29 "...an old Whore who had been so long Dead that she was rotten was this Day found concealing in an out House at the Holy Ground."
- Lt. Isaac Bangs, Col. Bailey's Regt.
[May 7, 1776] (Retreat to Sorrel, Canada) "I am still unwell, very much weakened with the disorder that has attended me these four days past; am obliged to go by water; went with Gen. Wooster who is a kind to me as a father. We set sail at sunset - the other boats to follow - came several leagues; ran on the reefs twice, but through mercy, no damage. Wind high and the current strong, but with great difficulty put into the east shore; went up the high banks to a house at 2 o'clock and slept two hours; The boatmen sing a very pretty air to 'Row the boat, Row' which ran into my head when half asleep, nor could I put it entirely out of mind with all our gloom and terror, with the water up to my knees as I lay in the boat. My difficulty was, one passage I could not get."
- Rev. Ammi Robbins (Norfolk, CT), Col. Burrall's Regiment
[December] the 19th -- "in the morning we marchd to our winter Quarters -- we marchd all Day without Victuals having nothing to Eat -- we went into the woods & Sleept in huts as usual"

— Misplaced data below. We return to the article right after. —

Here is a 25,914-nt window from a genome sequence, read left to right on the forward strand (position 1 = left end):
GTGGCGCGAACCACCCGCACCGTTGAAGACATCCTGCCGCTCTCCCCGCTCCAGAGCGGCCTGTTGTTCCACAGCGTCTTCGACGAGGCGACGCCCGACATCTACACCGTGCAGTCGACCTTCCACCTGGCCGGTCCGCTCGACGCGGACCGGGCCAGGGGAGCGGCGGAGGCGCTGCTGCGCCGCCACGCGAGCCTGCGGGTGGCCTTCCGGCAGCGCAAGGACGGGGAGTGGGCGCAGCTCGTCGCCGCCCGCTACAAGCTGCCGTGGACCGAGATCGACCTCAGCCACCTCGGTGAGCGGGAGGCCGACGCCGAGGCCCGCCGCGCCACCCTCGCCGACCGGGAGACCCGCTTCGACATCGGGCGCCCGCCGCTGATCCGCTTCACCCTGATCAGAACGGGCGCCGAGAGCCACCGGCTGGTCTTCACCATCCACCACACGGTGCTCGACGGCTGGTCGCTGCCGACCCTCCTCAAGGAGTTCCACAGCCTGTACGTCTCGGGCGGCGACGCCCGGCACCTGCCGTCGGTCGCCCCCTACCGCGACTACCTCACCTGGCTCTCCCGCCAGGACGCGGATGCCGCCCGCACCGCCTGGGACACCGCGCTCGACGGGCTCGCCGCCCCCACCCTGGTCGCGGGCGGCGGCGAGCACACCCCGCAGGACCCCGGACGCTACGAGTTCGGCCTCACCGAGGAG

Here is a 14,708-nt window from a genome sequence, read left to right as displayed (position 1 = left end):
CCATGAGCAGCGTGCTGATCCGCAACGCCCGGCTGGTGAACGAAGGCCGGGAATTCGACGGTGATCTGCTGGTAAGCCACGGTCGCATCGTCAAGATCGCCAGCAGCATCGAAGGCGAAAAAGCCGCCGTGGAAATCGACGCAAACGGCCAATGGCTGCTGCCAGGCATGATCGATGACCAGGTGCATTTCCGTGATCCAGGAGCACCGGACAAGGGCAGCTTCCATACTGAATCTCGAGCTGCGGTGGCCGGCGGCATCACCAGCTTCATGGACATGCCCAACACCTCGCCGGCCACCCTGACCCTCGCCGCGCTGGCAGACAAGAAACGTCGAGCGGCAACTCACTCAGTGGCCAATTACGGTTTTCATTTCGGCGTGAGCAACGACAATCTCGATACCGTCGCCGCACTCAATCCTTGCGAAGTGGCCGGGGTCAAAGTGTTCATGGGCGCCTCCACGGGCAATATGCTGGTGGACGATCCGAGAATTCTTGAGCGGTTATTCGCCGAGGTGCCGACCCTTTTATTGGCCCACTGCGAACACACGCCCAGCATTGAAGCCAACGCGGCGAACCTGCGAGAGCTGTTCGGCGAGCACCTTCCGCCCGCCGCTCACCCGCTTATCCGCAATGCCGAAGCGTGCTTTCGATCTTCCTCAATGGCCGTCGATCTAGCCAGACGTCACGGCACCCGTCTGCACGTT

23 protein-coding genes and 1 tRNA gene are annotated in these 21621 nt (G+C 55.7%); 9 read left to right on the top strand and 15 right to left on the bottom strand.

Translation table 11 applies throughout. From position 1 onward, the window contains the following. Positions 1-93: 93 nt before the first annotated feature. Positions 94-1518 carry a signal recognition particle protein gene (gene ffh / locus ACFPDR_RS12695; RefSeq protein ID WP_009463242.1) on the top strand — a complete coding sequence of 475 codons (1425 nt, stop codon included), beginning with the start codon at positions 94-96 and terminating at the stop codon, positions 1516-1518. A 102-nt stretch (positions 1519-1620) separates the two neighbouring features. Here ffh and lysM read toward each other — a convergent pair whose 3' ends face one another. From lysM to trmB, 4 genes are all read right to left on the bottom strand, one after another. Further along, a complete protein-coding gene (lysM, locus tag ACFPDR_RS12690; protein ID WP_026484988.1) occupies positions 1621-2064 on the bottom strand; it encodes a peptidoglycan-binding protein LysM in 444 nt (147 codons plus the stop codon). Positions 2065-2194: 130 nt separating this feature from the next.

[December 20] -- "we found a Corn feild where was Corn which we took & Eat after we Roasted it in the fire some -- we Pounded with two stones & made Samp to thicken our Broth -- Some we Carried to mill & Got it Ground into meal -- towards Night we Drew Some Poor Beef & one Days flower -- this Decembr 20th 1777"
the 21st "Sunday -- we had warm Pleasant weather & Nothing to Eat but a Little flower made with Coarse Indian meal & a Little Flower mixd with it -- at Night the fortune of war Put into our hands a Poor Sheep which we Roasted & boild which Gave the Company a Good Super which we Eat & turnd in"
[December 22] -- "Sleept Qietly untill morning when we Receivd orders to march in fifteen minits -- we Paraded the Regt. & Grounded our arms & Drew flower for one day & Baked it But no meat as yet but a Party of Volenteers turnd out to Goe to get Some Cattle from Toreys -- we had nothing to Eat Untill 10 o clock at Night when we had a Ram Cooked roast & boild which 3 of our Company took & killd as they traveld on their way -- about 10 o clock A Detachment went from here to Goe Down towards the Enemy etc."
23d -- "we turnd out a Party of men to Build huts for
our winter Quarters -- in the afternoon had some mutton Served out to us for one
day & Drumd a whore out of Camp & set her over Schullkill River for
theaft -- this night Capt. Lee took 13
Light horse & 8 Riders of the Enemy & Brought them in."
- Sgt. John Smith, 1st Rhode Island Regiment.